Let’s assume for the sake of argument that there is a copyright claim to be made. Even in those cases where copyright in a compilation of data is found to exist, a second user who does not take a substantial part of the selection or arrangement of the data does not infringe copyright. If Mr. Arefeen’s visualization was his own original expression of the data that he used, then it would be very difficult to sustain an argument that there was a substantial taking of the arrangement of the TREB’s data. It is not clear whether it constituted substantial taking of any original selection of the data – this is far from an open and shut issue. Yet even if a court were to find substantial taking of a selection, Mr. Arefeen would be entitled to rely upon the fair dealing exceptions in the Copyright Act. The Supreme Court of Canada has mandated a generous approach to fair dealing, and there is every possibility that this non-commercial use might be considered fair – in other words, not infringing. The bottom line is that any claim to either copyright in the data or infringement of any such copyright would appear to be very weak.

The cease and desist letter also contains strong language alleging that Mr. Arefeen’s use of the data was a violation of the Personal Information Protection and Electronic Documents Act (PIPEDA). PIPEDA applies only to personal information that is collected, used or disclosed in the course of commercial activity. Mr. Arefeen’s website appears to be non-commercial – it does not even contain advertising. If this is the case, PIPEDA does not apply. There are also exceptions to the application of PIPEDA where information is collected, used or disclosed for journalistic or artistic purposes. Frankly, it’s hard to see how PIPEDA would apply in this instance.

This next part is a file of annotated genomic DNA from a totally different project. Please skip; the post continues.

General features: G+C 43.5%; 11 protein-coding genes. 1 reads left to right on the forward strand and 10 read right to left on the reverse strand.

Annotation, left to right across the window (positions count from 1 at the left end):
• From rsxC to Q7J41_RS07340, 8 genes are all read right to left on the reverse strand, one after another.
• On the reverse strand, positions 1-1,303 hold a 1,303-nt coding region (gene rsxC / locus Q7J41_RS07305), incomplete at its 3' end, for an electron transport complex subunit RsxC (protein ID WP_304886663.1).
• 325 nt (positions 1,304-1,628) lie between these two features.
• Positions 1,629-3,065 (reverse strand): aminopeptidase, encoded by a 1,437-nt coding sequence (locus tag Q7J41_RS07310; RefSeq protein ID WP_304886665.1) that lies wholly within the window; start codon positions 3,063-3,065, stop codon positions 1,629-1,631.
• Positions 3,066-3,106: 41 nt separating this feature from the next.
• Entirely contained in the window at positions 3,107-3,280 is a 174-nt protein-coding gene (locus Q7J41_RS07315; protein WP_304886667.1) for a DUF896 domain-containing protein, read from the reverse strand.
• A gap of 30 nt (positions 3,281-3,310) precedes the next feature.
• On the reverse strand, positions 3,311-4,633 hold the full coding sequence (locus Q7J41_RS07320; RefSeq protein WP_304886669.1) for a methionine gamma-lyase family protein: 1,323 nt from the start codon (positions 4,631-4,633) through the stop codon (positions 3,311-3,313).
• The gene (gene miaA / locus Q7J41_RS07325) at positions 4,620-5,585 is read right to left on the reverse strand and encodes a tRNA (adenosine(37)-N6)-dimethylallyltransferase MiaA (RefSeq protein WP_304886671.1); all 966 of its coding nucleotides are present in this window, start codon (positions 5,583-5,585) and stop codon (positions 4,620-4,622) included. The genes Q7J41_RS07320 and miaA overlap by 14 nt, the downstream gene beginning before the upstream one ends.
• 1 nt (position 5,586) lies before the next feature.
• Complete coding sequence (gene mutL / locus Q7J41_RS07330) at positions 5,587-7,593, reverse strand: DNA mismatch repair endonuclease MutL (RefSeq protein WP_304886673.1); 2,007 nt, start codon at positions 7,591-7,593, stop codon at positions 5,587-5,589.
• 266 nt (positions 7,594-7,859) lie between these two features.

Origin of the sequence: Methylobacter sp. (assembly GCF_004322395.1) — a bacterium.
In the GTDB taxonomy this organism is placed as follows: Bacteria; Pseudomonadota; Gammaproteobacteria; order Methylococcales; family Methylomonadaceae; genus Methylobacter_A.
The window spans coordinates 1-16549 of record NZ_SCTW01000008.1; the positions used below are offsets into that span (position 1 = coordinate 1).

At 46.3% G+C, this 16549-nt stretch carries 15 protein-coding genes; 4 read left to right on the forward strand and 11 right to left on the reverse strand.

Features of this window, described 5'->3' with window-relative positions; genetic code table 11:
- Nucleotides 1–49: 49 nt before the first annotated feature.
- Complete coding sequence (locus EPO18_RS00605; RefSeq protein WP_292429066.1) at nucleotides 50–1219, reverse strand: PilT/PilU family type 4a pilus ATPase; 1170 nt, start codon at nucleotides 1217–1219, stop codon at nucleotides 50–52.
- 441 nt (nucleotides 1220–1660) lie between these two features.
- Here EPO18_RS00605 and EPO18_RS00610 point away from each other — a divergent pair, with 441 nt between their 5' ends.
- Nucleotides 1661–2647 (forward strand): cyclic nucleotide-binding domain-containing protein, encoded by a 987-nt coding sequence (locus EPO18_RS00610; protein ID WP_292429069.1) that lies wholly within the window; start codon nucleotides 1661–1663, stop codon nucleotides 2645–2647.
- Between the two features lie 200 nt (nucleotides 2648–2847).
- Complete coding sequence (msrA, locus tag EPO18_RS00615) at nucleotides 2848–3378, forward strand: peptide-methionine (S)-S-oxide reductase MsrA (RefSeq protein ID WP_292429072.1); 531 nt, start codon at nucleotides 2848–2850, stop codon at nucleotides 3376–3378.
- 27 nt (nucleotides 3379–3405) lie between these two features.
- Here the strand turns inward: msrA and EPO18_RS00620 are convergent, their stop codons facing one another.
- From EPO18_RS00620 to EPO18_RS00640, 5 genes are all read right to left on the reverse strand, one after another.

The cease and desist letter achieved its objective in that Mr. Arefeen took down his data visualization, and it is no longer available to a public according to the newspaper coverage found it useful and interesting. This allows the TREB to maintain control over its closely controlled data about the real estate market in Ontario. It also enables it to restrict public engagement with data that are relevant, interesting and important to Toronto residents. The outcome highlights the imbalance between well-resourced data ‘owners’ and data users – particularly those who act in the public interest. Such users often have limited resources either to pay for data licences or to hire lawyers to push back against excessive claims. The result is far from being in the public interest.


Wednesday, 06 September 2017 11:09

Privacy, surveillance and long-term care facilities

Written by Teresa Scassa
The long-term care context is one where privacy interests of employees can come into conflict with the interests of residents and their families. Recent reported cases of abuse in long-term care homes captured on video camera only serve to highlight the tensions regarding workplace surveillance. A June 2017 decision of the Quebec Court of Appeal, Vigi Santé ltée c. Syndicat québécois des employées et employés de service section locale 298 (FTQ), considers the workplace privacy…